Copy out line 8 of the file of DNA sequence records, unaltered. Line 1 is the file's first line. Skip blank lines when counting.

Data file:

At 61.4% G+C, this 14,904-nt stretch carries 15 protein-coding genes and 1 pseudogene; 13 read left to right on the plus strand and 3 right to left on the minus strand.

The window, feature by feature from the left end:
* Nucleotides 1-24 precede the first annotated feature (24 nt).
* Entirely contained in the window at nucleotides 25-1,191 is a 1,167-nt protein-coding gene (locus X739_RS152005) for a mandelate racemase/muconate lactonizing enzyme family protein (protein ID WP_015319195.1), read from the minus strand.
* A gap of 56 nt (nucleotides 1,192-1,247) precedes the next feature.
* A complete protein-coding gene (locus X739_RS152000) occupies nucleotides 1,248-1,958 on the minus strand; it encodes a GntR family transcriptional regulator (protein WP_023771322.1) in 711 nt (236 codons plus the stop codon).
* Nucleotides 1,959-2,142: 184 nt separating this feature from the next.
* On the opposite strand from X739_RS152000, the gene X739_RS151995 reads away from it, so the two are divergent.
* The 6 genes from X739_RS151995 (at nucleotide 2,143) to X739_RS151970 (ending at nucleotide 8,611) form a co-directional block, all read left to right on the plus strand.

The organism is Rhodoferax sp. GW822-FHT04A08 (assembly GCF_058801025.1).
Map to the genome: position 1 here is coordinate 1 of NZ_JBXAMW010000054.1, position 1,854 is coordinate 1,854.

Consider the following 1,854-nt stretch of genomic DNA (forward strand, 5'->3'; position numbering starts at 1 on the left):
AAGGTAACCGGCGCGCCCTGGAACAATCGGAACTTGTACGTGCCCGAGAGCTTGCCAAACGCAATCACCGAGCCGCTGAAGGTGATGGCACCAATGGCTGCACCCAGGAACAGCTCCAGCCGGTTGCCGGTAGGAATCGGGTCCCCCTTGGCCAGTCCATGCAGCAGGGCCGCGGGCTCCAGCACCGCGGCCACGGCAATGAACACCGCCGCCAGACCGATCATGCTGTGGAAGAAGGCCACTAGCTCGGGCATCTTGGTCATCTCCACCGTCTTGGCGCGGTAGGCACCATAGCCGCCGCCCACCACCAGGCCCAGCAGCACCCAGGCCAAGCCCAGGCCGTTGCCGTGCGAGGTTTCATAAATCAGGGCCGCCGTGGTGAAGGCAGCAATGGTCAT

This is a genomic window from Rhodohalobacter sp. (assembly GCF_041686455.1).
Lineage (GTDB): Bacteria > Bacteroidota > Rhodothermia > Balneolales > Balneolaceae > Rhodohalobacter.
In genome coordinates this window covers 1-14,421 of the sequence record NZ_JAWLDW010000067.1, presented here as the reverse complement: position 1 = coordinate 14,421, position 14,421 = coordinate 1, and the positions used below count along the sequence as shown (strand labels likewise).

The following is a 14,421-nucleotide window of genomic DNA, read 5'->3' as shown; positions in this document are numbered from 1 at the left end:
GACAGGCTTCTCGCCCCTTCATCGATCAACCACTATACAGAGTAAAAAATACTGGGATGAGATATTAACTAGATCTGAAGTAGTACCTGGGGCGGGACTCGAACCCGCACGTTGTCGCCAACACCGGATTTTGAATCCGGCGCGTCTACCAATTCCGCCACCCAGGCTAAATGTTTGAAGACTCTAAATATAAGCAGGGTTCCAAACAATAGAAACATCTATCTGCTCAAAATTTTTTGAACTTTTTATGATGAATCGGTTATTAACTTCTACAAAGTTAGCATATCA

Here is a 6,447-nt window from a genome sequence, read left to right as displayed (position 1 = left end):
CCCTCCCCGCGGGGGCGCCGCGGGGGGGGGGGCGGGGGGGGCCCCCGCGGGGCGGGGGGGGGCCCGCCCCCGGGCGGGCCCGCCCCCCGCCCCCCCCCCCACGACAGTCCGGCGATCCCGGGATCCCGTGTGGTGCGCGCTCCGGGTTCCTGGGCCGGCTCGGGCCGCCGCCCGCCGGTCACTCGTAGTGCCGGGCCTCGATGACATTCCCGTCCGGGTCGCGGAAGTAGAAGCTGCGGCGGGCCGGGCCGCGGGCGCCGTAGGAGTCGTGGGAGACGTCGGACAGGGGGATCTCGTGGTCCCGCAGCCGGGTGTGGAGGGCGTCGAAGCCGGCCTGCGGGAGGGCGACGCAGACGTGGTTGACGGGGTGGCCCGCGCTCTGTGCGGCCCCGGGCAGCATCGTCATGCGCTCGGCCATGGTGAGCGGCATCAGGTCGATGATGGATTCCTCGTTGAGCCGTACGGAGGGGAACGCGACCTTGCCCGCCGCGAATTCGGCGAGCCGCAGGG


* On the opposite strand from X739_RS152000, the gene X739_RS151995 reads away from it, so the two are divergent.